Brandi Carlile calls for a lesbian Golden Girls: ‘We don’t see an old version of us’
Grammy-winning singer-songwriter Brandi Carlile has called for a lesbian version of Golden Girls, admitting that a lack of representation on TV had made her feel like she’d never live to old age.
The “Right On Time” singer was honoured at last week’s Out100 gala with the Icon of the Year award and used her acceptance speech to draw attention to the importance of different kinds of LGBTQ+ representation in the media.
Carlile acknowledged that “representation matters” can be overused to the point that it becomes a “buzzword”, but that doesn’t make it any less important.
In fact, she says, after a recent hangout with soccer star Abby Wambach and her wife Glennon Doyle, Carlile says she realised she had developed a deep-seated belief that she would die young.
After some soul-searching, she realised that that belief was brought on by a lack of older queer representation on TV when she was young.
“It’s our battle cry. We cry it all the time, at every corner of pop culture in the West, to try and justify the fact that so much of what we believe we are, so much of what we know we are comes from pop culture,” she said of calls for representation among the LGBTQ+ community.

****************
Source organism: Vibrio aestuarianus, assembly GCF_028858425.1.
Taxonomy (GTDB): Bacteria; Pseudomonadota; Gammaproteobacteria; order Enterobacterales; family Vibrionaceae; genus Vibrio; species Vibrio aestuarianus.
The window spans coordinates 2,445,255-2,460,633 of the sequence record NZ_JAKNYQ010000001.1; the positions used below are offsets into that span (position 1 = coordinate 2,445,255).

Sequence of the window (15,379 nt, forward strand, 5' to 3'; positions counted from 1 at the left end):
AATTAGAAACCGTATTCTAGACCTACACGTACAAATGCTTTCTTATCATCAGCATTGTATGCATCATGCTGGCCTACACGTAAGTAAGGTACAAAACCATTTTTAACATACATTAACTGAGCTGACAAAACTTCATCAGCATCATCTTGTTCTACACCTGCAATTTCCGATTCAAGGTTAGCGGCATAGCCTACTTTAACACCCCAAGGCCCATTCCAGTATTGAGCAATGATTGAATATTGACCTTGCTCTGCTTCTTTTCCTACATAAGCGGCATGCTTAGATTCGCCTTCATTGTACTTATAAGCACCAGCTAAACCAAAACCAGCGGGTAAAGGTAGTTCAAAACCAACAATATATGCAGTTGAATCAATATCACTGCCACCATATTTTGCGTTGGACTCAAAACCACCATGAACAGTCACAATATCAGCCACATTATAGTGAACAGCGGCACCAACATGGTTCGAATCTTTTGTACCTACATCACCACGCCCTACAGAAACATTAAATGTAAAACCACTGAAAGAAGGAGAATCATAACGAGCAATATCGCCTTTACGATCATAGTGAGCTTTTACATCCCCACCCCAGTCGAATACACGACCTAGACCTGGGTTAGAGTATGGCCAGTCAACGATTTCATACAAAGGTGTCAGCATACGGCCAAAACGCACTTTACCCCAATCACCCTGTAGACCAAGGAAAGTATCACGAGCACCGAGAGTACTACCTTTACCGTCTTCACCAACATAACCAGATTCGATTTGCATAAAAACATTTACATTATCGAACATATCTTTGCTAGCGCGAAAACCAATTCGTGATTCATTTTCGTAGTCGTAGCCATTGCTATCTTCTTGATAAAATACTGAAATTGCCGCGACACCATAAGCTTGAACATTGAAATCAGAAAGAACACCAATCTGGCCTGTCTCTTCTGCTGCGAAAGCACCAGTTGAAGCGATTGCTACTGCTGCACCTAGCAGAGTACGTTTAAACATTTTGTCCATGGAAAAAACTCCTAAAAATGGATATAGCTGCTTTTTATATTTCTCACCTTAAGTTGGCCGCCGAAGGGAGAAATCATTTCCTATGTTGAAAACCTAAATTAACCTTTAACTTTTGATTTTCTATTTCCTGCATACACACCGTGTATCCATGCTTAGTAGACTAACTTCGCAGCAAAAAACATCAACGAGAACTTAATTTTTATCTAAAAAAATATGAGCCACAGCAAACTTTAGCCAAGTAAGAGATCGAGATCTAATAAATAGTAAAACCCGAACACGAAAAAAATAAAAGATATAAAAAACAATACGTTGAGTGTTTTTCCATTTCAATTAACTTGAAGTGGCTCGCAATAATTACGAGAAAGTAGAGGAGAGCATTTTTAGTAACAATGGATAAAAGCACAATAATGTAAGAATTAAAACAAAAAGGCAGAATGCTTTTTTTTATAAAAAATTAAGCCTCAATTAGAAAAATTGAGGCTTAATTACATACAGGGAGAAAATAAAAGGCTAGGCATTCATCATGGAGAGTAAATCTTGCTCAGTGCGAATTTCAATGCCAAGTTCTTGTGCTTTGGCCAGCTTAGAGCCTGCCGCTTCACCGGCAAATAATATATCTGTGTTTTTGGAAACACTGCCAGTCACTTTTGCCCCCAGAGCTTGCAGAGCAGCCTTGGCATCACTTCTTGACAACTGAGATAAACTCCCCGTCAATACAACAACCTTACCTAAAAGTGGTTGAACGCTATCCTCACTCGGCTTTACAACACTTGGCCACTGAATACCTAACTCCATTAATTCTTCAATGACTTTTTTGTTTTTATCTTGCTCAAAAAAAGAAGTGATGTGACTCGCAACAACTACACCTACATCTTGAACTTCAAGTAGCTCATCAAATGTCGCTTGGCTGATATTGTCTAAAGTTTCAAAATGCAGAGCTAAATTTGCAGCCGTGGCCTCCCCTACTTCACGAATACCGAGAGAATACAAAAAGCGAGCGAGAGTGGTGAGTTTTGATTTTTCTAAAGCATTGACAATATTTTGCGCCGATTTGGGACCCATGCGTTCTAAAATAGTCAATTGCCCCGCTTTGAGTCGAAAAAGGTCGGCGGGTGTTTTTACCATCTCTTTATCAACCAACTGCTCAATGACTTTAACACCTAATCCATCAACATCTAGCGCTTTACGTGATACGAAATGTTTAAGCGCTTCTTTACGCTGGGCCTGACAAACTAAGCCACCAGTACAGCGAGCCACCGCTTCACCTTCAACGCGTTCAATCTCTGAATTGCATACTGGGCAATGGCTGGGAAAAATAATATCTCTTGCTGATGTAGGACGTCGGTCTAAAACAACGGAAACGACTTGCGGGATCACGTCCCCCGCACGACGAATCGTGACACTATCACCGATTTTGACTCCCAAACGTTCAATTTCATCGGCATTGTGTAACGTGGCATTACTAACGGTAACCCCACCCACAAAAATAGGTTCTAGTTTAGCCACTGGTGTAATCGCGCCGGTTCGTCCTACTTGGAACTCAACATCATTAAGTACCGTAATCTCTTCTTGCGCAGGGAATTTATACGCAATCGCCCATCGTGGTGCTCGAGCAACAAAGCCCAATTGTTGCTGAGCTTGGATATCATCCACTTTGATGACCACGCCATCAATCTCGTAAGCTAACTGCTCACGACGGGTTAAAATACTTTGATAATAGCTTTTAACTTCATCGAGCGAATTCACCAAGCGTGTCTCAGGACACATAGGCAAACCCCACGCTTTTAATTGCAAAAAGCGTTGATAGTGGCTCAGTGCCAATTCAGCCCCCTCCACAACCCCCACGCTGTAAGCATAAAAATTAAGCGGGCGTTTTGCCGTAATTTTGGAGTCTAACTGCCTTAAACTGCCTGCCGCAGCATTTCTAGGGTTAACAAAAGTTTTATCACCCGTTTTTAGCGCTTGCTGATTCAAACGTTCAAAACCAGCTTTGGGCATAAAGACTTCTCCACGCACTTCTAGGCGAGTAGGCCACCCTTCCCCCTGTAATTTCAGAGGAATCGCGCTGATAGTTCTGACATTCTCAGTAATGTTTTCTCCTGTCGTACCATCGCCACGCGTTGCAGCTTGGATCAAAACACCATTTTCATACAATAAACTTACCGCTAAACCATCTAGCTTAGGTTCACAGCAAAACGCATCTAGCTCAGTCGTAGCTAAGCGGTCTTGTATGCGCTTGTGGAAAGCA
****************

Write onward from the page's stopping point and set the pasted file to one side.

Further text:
“We don’t have a lesbian Golden Girls, you know what I mean?
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“And I thought about the annals of LGBTQIA+ history and the fact that so few of us are represented in domesticity, in family, and the aged state.
“And I thought about the fact that the way we identify ourselves is so interwoven into Western pop culture that if we don’t see an old version of us, we don’t think we will live a long life and that’s why nights like tonight make so much of an impact on our family and our community.”
But there was space for real, well-rounded representation in classic television shows like Golden Girls that was rarely ever filled.
Thankfully, though there’s still a long way to go, entertainment media is far more representative of queer identities in 2023.
Standing on a stage in front of some of the most influential queer figures and allies in the world, the singer noted what a full-circle moment that moment was for her younger self.
In an emotional conclusion to her heartfelt speech, she said: “To think that I was cutting out pictures of lesbians in power suits as a kid and that I might be that lesbian today in a power suit that some little girl might cut a picture out of me and hang me on her wall and give me a kiss before she goes to sleep.”
I’m not crying, you’re crying!
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